Feb 16,2009 00:00
While many people think of April 15 as the dreaded tax deadline, I like to look at it in a more positive light. I think of it as the retirement savings deadline. That's because April 15 is the last day you can make your IRA contribution for the previous year. So if you haven't made your 2008 contribution yet, you still have time. And so does your nonworking spouse. That's right. Even if your spouse has no earned income, he or she can still contribute to a Spousal IRA, effectively doubling your retirement savings power.
Sounds simple enough on the surface. And ultimately it is. But here are a few specific things you need to understand to make certain you're getting the full tax benefit-and saving up to the max.
What is a Spousal IRA?
A Spousal IRA is a tax-advantaged retirement account designed specifically to allow contributions to be made by a working spouse on behalf of a nonworking spouse. Under current laws, if you are married filing jointly, you can contribute the maximum into an IRA for each spouse — even if one of you has no earned income — as long as the working spouse has income equal to both contributions. Otherwise, a Spousal IRA is the same as any other IRA.
How much can you contribute?
The contribution limit for a Spousal IRA is the same as for a regular IRA: $5,000 for tax year 2008. And the catch up contribution is also the same: an extra $1,000 if you're 50 or older.
So you and your nonworking spouse can contribute a total of $10,000 for '08 ($12,000 if you both qualify for the catch-up) as long as you have an income equal to or greater than the total contribution.
Is it deductible?
If the working spouse does not participate in a retirement plan at work, the contributions for both spouses are tax-deductible — regardless of your income (as long as you have sufficient income).
If the working spouse does participate in an employer-sponsored plan, it gets a bit trickier because the rules vary for each spouse depending on yearly income. Here are the basics:
— Nonworking spouse. For 2008, a nonworking spouse's IRA is deductible for married filing jointly if the couple's adjusted gross income (AGI) no more than $169,000. Deductibility is phased out with an AGI of between $159,000 and $169,000 ($166,000-$176,000 in '09).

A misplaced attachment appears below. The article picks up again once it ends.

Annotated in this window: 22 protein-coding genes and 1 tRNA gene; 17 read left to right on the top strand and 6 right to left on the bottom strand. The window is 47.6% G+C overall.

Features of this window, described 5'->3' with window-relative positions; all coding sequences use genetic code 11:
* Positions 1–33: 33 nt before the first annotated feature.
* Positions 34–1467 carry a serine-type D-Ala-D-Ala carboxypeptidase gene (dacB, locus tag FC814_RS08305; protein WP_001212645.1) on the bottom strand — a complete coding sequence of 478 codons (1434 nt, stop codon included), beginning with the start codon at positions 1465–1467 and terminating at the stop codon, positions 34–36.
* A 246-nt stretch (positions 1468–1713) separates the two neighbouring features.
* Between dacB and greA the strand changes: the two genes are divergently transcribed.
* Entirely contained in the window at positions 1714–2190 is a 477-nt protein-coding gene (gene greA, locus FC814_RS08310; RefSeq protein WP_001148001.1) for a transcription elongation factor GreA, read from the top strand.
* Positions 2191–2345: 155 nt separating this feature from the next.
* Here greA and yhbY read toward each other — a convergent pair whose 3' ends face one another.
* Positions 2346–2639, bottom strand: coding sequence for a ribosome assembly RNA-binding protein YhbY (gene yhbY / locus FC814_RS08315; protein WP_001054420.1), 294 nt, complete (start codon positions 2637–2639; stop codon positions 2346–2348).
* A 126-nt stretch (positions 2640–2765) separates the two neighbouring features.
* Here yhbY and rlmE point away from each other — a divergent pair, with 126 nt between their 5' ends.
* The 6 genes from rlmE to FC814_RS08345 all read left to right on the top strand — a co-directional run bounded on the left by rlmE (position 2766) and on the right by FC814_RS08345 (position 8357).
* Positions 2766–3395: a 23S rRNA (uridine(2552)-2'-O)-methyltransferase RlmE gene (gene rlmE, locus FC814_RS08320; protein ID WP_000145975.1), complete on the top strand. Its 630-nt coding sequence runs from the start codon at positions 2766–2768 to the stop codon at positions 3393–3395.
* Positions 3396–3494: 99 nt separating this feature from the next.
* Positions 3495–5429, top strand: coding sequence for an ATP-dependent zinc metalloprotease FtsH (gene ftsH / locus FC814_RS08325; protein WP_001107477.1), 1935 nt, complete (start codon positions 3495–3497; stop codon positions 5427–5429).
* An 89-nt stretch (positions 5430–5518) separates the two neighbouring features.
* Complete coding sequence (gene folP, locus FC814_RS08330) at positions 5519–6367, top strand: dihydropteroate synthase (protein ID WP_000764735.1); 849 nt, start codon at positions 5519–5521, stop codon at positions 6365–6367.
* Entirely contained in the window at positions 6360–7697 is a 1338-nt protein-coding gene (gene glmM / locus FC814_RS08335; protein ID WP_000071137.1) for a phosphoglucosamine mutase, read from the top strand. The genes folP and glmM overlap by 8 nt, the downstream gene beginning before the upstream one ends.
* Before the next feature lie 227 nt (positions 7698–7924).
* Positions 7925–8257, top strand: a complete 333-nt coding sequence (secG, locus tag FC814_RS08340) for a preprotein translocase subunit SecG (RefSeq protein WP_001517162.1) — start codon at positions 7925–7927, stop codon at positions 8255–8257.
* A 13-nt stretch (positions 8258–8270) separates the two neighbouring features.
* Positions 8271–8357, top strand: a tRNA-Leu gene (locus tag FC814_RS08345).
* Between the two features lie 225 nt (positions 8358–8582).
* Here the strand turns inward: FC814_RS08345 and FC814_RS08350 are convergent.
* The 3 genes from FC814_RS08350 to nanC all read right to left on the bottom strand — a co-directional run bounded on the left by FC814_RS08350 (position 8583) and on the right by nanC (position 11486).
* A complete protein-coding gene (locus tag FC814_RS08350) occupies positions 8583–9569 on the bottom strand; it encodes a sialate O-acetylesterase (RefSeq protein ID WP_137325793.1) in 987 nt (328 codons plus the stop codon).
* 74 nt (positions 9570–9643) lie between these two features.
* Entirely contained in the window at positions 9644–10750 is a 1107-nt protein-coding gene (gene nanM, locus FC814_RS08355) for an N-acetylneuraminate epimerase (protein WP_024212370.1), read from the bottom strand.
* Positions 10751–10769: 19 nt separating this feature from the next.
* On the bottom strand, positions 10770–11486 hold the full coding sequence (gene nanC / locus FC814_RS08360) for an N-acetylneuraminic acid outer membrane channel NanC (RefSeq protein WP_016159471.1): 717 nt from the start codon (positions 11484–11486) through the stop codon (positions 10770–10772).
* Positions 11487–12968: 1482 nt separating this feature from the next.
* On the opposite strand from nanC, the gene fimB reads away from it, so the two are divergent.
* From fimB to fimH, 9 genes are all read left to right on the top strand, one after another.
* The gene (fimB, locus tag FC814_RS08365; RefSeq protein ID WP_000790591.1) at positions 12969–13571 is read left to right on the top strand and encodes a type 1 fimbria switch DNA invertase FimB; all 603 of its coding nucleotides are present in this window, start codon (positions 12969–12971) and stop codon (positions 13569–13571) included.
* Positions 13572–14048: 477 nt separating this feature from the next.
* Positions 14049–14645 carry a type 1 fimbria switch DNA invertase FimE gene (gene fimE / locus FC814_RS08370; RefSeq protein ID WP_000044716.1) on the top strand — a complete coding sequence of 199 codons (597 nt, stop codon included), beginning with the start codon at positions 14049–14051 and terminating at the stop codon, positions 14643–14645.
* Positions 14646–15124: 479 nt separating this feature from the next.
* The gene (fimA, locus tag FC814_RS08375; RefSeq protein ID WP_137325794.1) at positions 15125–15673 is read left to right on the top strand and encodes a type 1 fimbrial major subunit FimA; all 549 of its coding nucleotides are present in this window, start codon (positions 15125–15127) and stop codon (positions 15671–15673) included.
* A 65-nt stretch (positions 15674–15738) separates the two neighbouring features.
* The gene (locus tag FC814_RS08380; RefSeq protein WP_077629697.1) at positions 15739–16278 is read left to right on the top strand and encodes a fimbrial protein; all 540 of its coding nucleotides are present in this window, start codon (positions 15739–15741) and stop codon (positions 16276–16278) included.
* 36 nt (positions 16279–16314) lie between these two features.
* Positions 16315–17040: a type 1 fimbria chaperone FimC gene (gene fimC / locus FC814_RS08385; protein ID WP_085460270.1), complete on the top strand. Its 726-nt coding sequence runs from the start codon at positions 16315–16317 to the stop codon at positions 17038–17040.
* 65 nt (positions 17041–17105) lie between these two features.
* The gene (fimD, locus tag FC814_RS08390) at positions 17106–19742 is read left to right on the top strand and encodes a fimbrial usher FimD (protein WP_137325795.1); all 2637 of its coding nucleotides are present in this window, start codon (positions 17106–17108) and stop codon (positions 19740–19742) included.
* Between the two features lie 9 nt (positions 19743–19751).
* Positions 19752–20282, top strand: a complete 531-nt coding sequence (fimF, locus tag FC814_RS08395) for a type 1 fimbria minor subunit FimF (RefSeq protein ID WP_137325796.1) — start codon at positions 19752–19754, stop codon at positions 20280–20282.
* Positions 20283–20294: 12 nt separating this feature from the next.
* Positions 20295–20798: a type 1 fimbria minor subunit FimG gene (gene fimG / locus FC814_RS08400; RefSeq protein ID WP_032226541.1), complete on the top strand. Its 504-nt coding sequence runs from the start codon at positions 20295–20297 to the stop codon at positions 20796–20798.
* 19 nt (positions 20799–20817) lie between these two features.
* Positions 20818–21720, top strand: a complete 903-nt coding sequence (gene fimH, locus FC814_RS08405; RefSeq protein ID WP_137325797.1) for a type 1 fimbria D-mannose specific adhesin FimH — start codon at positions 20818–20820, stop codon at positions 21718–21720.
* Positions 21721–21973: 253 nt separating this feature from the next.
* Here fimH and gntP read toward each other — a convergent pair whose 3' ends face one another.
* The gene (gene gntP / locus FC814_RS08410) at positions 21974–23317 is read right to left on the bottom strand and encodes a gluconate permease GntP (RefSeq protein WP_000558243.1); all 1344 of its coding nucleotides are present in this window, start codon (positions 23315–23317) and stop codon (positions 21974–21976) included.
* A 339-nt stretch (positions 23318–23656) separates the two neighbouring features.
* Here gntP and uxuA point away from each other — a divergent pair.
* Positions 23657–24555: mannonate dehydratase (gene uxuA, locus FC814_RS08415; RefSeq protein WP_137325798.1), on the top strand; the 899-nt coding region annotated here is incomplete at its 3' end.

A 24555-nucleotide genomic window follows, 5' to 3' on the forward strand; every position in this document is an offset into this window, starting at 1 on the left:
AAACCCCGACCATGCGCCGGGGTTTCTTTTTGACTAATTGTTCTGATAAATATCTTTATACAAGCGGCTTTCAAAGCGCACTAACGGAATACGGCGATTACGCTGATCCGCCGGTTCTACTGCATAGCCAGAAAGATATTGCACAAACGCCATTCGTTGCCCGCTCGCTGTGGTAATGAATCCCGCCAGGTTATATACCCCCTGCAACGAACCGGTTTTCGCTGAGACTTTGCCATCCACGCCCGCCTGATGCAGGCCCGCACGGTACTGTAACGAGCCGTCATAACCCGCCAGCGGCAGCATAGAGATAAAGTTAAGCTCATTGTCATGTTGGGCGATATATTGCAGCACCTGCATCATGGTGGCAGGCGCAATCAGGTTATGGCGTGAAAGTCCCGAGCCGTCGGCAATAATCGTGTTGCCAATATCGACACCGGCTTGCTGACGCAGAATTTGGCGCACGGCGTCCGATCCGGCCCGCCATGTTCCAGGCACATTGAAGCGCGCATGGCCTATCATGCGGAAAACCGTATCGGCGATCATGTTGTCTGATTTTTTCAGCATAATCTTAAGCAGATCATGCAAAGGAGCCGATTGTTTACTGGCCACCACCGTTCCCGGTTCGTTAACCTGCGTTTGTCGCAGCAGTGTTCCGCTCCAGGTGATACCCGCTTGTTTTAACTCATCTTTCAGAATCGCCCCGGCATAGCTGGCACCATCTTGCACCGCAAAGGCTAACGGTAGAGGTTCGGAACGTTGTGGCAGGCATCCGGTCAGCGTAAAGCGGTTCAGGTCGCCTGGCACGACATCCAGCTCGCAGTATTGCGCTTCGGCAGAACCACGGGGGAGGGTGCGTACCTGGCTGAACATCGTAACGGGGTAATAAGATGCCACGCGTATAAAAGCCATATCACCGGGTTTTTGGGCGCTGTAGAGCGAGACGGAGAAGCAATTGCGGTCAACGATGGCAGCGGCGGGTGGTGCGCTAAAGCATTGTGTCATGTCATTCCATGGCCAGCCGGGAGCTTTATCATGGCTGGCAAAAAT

— Working spouse. For joint filers, the deductibility of the working spouse's contribution in '08 is phased out with an AGI of between $85,000 and $105,000 ($89,000 and $109,000 in '09).
As with most tax issues, it's always wise to consult with your tax advisor to determine how these limits apply to you.
What about a Roth IRA?
You can also fund a Spousal Roth IRA depending on your income. To qualify for a Roth IRA for 2008, a couple cannot earn more than $169,000. And, similar to a traditional IRA, eligibility phases out with an adjusted gross income between $159,000 and $169,000. These limits also go up in 2009.
Remember that a contribution to a Roth IRA is made with after-tax dollars and is never deductible. On the positive side, however, withdrawals are tax-free. Depending on your income now — and projected future income — a Roth might make sense for you and your spouse.
Make your money work for you.
Saving for retirement should be one of your top goals, no matter what your current work status. So whether one of you is a stay-at-home mom or dad, has decided to take a break from the everyday work world, or has had a change in job status because of the economy, don't take a break from saving for the future. With a Spousal IRA, if you're married and filing jointly you can still continue to work together on your retirement savings — and take maximum advantage of the potential for tax-deferred growth.
What happens when the nonworking spouse goes back to work? Not a thing. He or she can keep contributing to the IRA because, once opened, a Spousal IRA is an Individual Retirement Account like any other. If you can afford it, a Spousal IRA not only makes sense, it's essential for your future well-being. So don't wait. Open and fund your IRAs before April 15th for 2008 — and while you're at it, plan ahead and get a jump on 2009.
Carrie Schwab Pomerantz is Chief Strategist, Consumer Education, Charles Schwab & Co., Inc., Member SIPC. You can e-mail Carrie at firstname.lastname@example.org.Copyright 2009 Creators Syndicate, Inc.